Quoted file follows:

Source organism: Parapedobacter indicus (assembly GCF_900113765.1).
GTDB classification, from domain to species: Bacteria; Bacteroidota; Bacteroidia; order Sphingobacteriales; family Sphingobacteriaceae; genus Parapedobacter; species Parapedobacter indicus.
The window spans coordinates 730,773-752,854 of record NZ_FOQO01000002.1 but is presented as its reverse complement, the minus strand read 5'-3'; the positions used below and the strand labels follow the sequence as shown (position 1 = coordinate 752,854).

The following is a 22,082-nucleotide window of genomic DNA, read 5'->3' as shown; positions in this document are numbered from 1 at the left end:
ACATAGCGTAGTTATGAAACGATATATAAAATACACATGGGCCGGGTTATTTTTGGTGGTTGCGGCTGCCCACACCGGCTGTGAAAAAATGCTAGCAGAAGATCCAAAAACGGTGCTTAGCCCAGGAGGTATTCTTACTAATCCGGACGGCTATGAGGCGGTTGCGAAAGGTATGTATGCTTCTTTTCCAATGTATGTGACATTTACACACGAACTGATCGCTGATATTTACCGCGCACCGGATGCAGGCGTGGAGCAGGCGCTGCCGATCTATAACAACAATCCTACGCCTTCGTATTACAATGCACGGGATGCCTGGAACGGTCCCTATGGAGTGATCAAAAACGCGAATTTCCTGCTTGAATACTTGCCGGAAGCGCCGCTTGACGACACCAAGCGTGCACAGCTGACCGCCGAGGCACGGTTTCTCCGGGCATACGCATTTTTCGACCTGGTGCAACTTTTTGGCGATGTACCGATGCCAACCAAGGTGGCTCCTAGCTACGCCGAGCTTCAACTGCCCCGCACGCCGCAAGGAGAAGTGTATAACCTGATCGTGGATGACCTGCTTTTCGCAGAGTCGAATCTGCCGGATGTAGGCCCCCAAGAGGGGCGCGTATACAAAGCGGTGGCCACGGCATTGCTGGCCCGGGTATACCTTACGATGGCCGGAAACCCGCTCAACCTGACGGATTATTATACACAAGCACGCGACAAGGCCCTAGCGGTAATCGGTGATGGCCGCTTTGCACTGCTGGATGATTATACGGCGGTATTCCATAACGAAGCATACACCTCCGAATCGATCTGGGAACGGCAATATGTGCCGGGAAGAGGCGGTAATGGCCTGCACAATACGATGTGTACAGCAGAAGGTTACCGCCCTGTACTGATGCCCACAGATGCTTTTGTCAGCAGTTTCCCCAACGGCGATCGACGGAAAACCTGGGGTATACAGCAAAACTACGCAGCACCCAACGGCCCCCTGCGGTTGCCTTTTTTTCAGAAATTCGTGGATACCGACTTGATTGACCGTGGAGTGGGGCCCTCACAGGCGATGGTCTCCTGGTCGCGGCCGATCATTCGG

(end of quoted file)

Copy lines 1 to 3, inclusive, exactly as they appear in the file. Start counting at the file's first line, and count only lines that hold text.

Source organism: Parapedobacter indicus (assembly GCF_900113765.1).
GTDB classification, from domain to species: Bacteria; Bacteroidota; Bacteroidia; order Sphingobacteriales; family Sphingobacteriaceae; genus Parapedobacter; species Parapedobacter indicus.
The window spans coordinates 730,773-752,854 of record NZ_FOQO01000002.1 but is presented as its reverse complement, the minus strand read 5'-3'; the positions used below and the strand labels follow the sequence as shown (position 1 = coordinate 752,854).